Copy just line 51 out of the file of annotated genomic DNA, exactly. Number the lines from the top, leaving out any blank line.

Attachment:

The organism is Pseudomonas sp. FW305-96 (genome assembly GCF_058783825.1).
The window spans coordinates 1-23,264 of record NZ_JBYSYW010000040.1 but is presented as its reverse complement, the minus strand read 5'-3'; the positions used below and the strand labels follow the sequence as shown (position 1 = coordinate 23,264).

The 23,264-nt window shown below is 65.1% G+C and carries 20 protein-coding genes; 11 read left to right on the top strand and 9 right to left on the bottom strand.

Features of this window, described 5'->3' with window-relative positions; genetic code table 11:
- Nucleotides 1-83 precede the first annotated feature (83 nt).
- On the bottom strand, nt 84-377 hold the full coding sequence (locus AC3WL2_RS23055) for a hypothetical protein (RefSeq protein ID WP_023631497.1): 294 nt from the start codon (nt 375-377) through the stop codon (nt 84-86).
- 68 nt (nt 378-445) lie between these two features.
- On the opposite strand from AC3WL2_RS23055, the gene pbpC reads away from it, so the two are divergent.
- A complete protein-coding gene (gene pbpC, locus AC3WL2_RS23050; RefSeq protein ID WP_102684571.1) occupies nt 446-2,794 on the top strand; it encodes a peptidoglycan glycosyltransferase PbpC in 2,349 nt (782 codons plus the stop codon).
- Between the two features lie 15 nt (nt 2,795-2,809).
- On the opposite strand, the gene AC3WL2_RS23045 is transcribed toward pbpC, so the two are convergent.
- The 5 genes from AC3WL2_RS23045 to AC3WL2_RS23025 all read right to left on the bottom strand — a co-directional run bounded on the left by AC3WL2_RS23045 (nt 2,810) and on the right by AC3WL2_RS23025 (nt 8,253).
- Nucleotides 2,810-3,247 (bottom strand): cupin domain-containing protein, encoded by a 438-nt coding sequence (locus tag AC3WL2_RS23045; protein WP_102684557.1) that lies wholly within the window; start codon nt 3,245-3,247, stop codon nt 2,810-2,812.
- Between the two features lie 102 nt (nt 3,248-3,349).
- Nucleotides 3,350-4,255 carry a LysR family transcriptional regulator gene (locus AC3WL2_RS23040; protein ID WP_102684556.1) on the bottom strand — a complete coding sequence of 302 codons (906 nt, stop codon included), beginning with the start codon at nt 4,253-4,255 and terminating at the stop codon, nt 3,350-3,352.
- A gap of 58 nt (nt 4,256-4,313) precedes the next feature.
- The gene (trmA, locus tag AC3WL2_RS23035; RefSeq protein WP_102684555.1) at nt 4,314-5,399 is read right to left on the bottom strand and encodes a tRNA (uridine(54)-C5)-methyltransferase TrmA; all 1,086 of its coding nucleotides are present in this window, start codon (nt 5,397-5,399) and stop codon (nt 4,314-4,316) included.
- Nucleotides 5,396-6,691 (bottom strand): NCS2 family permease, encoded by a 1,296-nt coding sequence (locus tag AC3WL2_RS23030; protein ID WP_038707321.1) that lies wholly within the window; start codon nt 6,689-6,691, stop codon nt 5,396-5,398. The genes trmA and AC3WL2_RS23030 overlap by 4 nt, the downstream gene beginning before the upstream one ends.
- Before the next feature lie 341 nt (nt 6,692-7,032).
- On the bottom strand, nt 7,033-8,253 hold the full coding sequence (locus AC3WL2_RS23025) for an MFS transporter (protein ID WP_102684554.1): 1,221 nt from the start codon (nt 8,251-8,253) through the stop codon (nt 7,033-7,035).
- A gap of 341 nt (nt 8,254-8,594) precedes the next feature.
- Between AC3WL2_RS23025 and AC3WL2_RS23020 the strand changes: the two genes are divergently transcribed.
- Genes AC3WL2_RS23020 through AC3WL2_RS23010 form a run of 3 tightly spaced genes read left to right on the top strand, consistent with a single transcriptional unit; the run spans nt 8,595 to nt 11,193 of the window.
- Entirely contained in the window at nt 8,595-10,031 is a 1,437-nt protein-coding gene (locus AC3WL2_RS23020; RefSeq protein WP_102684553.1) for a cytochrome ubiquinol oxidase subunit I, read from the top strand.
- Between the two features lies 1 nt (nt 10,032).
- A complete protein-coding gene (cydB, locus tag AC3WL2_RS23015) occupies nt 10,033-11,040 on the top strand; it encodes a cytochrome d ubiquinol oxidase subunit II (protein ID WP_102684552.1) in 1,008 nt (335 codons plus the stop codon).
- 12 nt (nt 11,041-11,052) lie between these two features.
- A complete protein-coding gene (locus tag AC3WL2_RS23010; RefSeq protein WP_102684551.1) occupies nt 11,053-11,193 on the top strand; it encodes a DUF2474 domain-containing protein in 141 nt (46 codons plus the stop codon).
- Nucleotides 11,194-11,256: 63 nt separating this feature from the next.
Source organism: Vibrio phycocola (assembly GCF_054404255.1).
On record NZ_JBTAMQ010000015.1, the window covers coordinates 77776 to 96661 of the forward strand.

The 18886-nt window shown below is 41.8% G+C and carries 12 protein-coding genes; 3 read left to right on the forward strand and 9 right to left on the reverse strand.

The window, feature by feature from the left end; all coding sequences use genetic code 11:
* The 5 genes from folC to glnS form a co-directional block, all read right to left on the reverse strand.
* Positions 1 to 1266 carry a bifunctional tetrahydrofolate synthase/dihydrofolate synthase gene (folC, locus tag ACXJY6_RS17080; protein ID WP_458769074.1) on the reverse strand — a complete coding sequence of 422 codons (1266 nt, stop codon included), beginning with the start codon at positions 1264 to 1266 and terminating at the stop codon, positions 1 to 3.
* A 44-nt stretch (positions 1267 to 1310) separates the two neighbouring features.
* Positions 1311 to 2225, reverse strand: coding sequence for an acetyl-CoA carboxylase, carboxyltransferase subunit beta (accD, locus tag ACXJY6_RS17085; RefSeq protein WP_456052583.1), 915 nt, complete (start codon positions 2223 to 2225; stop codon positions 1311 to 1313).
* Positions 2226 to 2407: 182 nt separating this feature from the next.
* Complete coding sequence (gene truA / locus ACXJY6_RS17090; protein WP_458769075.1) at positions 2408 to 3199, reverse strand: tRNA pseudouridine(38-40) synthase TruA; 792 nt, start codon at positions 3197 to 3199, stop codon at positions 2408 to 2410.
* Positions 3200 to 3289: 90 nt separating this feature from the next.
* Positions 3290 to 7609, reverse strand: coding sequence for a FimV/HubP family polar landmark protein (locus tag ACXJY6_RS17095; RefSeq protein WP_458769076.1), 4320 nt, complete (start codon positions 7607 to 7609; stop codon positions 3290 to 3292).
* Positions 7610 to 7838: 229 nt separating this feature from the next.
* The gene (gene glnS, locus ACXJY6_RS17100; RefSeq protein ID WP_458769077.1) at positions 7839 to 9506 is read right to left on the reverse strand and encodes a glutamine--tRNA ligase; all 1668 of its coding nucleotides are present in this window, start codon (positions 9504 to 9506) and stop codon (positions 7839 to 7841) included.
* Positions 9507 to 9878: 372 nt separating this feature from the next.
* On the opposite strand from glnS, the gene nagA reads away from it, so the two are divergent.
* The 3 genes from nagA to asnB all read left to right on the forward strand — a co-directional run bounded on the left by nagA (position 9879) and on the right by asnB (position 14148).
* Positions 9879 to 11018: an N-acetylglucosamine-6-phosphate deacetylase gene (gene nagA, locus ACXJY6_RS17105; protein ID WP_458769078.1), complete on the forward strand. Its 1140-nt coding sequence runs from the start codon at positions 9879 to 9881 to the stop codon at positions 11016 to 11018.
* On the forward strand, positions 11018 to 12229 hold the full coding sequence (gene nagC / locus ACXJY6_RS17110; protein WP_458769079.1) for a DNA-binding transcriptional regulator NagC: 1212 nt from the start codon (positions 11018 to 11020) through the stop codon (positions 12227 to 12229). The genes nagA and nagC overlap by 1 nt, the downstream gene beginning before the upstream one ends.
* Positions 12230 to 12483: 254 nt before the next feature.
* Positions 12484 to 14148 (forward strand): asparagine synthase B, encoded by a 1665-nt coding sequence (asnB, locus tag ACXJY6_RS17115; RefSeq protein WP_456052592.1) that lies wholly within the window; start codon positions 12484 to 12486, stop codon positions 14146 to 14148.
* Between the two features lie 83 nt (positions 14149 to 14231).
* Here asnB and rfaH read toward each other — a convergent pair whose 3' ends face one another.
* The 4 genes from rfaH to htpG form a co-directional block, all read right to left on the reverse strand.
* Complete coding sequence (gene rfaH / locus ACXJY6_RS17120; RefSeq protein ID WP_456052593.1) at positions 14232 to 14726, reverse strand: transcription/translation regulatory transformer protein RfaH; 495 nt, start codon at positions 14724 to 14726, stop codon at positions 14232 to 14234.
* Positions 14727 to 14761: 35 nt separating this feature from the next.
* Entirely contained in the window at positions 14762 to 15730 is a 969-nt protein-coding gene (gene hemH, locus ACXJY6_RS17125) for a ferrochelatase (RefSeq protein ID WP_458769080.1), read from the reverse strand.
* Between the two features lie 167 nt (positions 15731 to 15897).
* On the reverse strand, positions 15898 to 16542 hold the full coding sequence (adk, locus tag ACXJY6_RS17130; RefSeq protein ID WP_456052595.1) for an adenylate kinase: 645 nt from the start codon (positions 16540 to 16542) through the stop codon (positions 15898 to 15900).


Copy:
* Between the two features lie 83 nt (positions 14149 to 14231).